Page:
Trump administration petitions FCC to regulate social media companies

The Commerce Department on Monday sent a petition for rule-making to the FCC asking the agency to reinterpret Section 230 of the 1996 Communications Decency Act. File Photo by Kevin Dietsch/UPI

July 28 (UPI) — The Trump administration on Monday formally asked the Federal Communications Commission to develop plans to regulate social media platforms.

The Commerce Department sent a petition for rulemaking to the FCC on Monday, asking the agency to reinterpret Section 230 of the 1996 Communications Decency Act, which provides to online companies immunity from legal liability for the actions of their users.

“Unfortunately, large online platforms appear to engage in selective censorship that is harming our national discourse,” the petition states. “The FCC should determine how Section 230 can best serve its goals of promoting Internet diversity and a free flow of ideas, as well as holding dominant platforms accountable for their editorial decisions, in new market conditions and technologies that have emerged since the 1990s.”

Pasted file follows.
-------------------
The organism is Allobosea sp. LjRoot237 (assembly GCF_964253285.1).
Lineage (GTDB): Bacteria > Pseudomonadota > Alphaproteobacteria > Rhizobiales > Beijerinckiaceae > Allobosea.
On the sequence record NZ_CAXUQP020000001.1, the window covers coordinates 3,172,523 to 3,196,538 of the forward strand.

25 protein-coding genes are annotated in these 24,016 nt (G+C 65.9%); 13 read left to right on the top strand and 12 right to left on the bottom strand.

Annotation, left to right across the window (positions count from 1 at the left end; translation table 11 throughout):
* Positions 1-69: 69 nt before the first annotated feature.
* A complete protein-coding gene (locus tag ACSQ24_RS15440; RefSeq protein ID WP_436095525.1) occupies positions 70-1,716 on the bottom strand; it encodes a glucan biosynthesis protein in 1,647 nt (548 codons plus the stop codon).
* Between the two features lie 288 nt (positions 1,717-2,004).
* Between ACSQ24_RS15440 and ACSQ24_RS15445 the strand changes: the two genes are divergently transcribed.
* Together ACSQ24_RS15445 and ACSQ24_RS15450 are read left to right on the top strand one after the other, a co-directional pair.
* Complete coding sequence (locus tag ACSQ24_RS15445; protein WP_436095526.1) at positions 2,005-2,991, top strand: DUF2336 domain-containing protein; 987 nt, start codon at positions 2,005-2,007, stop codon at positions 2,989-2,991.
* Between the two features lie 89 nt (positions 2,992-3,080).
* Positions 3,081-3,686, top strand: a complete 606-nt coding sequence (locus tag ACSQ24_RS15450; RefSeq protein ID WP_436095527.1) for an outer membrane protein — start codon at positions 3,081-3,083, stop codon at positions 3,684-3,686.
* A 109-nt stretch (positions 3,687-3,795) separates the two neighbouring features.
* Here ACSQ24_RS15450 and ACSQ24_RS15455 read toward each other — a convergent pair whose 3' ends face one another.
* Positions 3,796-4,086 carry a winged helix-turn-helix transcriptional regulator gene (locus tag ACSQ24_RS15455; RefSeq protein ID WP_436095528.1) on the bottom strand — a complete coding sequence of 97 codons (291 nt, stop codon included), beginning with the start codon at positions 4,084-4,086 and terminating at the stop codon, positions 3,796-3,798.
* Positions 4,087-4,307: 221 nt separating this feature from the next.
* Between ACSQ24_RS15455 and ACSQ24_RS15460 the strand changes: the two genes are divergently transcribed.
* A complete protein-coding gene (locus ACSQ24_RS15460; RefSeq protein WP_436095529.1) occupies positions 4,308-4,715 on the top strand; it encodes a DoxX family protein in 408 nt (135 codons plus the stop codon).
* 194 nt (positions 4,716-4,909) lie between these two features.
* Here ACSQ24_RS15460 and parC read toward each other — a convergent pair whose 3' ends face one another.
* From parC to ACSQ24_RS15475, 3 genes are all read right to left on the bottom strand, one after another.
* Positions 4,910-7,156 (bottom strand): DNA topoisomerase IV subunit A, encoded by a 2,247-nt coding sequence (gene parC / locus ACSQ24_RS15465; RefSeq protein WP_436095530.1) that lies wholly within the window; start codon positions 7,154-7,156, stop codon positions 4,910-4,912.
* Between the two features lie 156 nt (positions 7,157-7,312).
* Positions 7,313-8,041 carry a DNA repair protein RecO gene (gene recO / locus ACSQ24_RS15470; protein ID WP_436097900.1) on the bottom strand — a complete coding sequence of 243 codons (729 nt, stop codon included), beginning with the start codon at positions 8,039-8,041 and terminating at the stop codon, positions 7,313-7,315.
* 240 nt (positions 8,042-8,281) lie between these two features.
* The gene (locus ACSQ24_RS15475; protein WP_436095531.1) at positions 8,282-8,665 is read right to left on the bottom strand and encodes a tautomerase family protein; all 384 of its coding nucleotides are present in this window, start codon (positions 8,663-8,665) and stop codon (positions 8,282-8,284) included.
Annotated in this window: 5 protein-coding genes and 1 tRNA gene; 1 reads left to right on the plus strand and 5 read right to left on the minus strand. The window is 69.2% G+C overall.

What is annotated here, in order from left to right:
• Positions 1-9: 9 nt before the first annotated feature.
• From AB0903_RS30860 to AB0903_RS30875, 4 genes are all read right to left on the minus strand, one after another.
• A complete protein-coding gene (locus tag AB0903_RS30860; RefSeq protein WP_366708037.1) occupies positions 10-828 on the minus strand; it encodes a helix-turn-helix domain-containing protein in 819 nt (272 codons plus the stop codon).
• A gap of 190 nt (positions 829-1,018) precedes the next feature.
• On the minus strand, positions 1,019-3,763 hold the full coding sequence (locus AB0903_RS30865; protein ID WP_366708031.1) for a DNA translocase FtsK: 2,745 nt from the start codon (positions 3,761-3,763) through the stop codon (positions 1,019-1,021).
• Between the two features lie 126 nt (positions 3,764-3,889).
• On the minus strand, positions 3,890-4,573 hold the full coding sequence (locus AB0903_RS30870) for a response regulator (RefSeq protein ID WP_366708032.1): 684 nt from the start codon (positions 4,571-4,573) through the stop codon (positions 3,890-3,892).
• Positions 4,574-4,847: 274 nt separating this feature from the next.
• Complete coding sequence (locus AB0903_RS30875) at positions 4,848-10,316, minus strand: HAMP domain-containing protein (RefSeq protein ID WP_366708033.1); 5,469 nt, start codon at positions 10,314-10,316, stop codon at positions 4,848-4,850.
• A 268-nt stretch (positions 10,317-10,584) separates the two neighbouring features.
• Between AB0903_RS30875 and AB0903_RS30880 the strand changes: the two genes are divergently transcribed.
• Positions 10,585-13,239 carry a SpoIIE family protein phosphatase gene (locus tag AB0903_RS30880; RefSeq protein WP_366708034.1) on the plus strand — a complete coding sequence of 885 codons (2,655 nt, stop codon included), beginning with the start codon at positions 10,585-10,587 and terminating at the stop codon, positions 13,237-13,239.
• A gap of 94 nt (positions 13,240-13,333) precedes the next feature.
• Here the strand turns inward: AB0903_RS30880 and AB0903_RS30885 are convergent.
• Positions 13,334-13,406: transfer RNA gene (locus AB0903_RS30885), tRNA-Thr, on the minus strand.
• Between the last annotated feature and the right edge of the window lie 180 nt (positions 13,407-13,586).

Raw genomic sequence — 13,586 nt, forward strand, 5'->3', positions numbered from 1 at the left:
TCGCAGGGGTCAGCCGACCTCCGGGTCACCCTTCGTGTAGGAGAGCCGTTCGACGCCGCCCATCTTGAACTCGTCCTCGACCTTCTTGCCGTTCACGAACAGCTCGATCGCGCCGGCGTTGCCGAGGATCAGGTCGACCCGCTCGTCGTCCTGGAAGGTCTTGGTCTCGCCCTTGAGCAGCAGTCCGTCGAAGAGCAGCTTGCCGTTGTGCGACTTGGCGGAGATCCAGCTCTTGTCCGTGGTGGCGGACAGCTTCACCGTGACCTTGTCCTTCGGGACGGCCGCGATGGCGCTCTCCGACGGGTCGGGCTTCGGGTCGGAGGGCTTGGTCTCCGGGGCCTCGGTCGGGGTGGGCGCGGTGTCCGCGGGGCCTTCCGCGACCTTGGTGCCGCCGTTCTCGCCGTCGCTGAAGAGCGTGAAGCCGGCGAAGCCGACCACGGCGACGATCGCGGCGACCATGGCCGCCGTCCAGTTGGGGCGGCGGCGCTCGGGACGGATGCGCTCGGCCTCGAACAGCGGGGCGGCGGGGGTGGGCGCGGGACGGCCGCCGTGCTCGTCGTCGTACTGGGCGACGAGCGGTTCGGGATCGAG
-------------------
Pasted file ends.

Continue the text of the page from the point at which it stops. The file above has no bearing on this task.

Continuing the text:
The petition also calls for the FCC to clarify to what degree Section 230 protects social media’s content moderation decisions, the conditions under which content moderation and editorial decisions shape content to a degree that the law no longer protects them, and what obligations social media companies have to disclose their moderation practices.

President Donald Trump in May signed an executive order directing the Commerce Department to ask the FCC to reinterpret the law, saying social media companies have “unchecked power” after Twitter flagged a pair of his tweets on mail-in voting as potentially misleading.

“President Trump is committed to protecting the rights of all Americans to express their views and not face unjustified restrictions or selective censorship from a handful of powerful companies,” Secretary of Commerce Wilbur Ross said in a statement Monday.

FCC Commissioner Brendan Carr welcomed the petition, saying that the rules Congress put in place to regulate Internet companies in the 1990s are now outdated.

“Flash forward 20 years and the content moderation practices employed by the Internet giants of today bear little resemblance to the activities Congress had in mind when it passed Section 230,” Carr said.

FCC Commissioner Jessica Rosenworcel, however, said the agency should not “take this bait” from the White House.

“While social media can be frustrating, turning this agency into the president’s speech police is not the answer,” said Rosenworcel. “If we honor the Constitution, we will reject this petition immediately.”


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